Facial Masking

The holes in face masks don’t mean they’re useless

24 November 2021

What was claimed

Face masksThey are ineffective at stopping Covid-19, as the gaps they contain are larger than a Covid-19 virus particle.

Our verdict

Face masksEspecially for surgery masksCovid-19 infection has been reduced in studies using.

A post on Instagram claims that a Stanford study has been published face masksThese are ineffective at blocking Covid-19 viruses particles.

We have previously written about the study. The author was not affiliated to Stanford University. The paper was filled with basic errors and misrepresents legitimate research about the effect of face masks.

The study was subsequently retracted.

The post claims that face masksGaps measuring 55,000 nanometres in diameter, while the Covid-19 has gaps measuring 55,000 Nanometres in width virusIt is only 140 nanometres. face masksThey are pointless.

The gaps in face masksSometimes, they can be larger than the size a virus particle. That doesn’t mean face masksThey are pointless.

One reason is that Covid-19 can be spread by saliva droplets, which are viral particles that are exhaled. These droplets are larger than a virus particle and are therefore more likely to be blocked by a. face mask.

Additionally, epidemiologists from McMaster University, Leiden University, and the Karolinska Institutet, both in Stockholm, explain this in The Conversation “at this microscopic level, the thread has thickness, or depth, so the gap is more a tunnel than a window. Microfilaments from broken or irregular threads project into the gap.”

Also, even though there are large gaps in the data, mask fabric, that’s not to say a particle is guaranteed to move unimpeded through that gap. It would need to travel at an angle to avoid impacting with the material and to avoid any stray threads that may be used to fill in the gaps in fabric weave.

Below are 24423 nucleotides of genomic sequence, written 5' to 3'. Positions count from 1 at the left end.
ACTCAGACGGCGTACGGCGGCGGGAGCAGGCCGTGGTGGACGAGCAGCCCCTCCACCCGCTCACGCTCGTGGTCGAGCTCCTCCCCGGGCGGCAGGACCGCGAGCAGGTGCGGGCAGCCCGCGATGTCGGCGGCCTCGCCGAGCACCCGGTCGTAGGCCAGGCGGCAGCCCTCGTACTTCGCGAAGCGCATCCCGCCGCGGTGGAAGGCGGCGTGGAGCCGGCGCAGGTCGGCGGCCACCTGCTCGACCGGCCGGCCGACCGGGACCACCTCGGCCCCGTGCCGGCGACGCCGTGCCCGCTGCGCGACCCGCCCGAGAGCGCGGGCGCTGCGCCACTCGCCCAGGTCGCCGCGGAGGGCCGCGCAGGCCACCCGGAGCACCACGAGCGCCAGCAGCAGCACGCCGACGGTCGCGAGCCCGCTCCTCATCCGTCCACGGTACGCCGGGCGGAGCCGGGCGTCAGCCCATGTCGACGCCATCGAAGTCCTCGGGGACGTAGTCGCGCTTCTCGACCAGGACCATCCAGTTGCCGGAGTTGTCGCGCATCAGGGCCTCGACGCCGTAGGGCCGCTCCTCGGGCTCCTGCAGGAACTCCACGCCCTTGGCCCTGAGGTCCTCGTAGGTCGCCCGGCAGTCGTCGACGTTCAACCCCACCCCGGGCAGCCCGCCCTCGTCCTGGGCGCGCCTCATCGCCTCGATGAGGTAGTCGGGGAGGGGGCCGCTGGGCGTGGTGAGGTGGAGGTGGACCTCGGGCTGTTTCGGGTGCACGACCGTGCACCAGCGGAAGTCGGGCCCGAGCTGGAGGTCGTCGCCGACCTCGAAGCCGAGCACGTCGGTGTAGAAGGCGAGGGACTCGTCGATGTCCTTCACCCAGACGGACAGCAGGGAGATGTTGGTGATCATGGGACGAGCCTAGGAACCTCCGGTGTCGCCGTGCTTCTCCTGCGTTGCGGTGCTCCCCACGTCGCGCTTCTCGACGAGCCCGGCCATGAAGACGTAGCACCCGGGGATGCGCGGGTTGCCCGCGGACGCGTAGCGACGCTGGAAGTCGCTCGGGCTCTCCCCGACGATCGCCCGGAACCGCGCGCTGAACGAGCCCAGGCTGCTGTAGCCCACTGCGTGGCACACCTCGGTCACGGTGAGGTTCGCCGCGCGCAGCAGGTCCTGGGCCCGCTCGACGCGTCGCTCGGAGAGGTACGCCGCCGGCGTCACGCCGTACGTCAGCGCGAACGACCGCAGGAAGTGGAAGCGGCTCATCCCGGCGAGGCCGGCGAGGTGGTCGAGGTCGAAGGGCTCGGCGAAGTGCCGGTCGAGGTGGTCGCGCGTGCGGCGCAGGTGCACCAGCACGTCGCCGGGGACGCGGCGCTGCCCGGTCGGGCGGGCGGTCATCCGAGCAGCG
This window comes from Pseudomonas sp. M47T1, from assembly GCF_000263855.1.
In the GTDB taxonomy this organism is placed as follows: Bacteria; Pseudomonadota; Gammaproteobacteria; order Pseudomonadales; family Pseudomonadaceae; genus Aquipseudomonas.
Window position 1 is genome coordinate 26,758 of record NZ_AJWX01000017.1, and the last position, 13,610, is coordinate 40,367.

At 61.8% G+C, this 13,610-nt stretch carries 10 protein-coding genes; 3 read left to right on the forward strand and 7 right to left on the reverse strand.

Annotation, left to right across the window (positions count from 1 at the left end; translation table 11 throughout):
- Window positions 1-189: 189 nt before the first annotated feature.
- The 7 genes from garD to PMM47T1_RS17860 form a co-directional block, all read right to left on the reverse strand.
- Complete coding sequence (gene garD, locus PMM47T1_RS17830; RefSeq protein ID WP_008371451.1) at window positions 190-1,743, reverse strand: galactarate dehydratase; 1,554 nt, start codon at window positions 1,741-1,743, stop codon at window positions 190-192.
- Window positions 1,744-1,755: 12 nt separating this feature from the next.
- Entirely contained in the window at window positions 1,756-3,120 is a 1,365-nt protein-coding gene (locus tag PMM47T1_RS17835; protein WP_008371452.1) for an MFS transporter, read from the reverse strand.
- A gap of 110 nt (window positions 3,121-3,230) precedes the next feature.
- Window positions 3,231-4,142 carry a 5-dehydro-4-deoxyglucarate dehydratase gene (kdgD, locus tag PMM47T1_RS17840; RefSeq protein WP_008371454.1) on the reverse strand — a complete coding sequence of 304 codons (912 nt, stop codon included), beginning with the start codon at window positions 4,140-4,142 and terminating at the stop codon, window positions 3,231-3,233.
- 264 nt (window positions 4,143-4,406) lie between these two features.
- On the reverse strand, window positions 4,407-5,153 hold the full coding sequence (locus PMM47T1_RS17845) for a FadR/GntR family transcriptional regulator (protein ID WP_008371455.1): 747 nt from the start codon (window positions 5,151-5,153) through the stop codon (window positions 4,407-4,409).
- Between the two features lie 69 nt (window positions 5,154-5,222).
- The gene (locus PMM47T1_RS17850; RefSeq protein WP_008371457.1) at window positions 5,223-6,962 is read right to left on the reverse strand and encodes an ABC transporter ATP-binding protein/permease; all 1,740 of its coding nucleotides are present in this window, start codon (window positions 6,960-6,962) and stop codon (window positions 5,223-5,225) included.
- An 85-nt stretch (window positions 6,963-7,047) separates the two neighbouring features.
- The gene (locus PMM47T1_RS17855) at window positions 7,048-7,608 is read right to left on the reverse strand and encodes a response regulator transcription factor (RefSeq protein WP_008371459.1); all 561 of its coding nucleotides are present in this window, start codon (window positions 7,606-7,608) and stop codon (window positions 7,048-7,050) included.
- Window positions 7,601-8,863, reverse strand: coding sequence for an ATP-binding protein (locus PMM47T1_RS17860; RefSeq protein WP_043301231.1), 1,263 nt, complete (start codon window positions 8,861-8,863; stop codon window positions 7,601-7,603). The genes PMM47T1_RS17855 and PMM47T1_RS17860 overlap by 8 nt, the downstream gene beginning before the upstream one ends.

Evidence also supports the assertion that masksStop the transmission of viruses

A study published last year proved the effectiveness of face masksBy measuring the presence or absence of viruses in the exhaled air of people wearing surgical gowns face masks compared to those who weren’t.

It was discovered “surgical face masks significantly reduced detection of influenza virus RNA in respiratory droplets and coronavirus RNA in aerosols, with a trend toward reduced detection of coronavirus RNA in respiratory droplets.”

A recent study in Bangladesh revealed that people who were issued with surgical instruments had a higher chance of being successful. masksCovid-19 infection was 11% less common in these individuals. The results suggested that cloth is more comfortable than cloth masksThe results did not prove statistically significant, but they did reduce the risk.

The World Health Organisation describes face masksAs “a key measure to suppress transmission and save lives”.

This article is part our fact-checking Facebook stories, videos, and pictures that could be false. You can read more about this—and find out how to report Facebook content—here.

For the purposes of that scheme, we’ve rated this claim as false
Because the linked study is flawed and has been retracted, the claim that it was fraudulent face masksThe evidence does not support the claim that they are ineffective.

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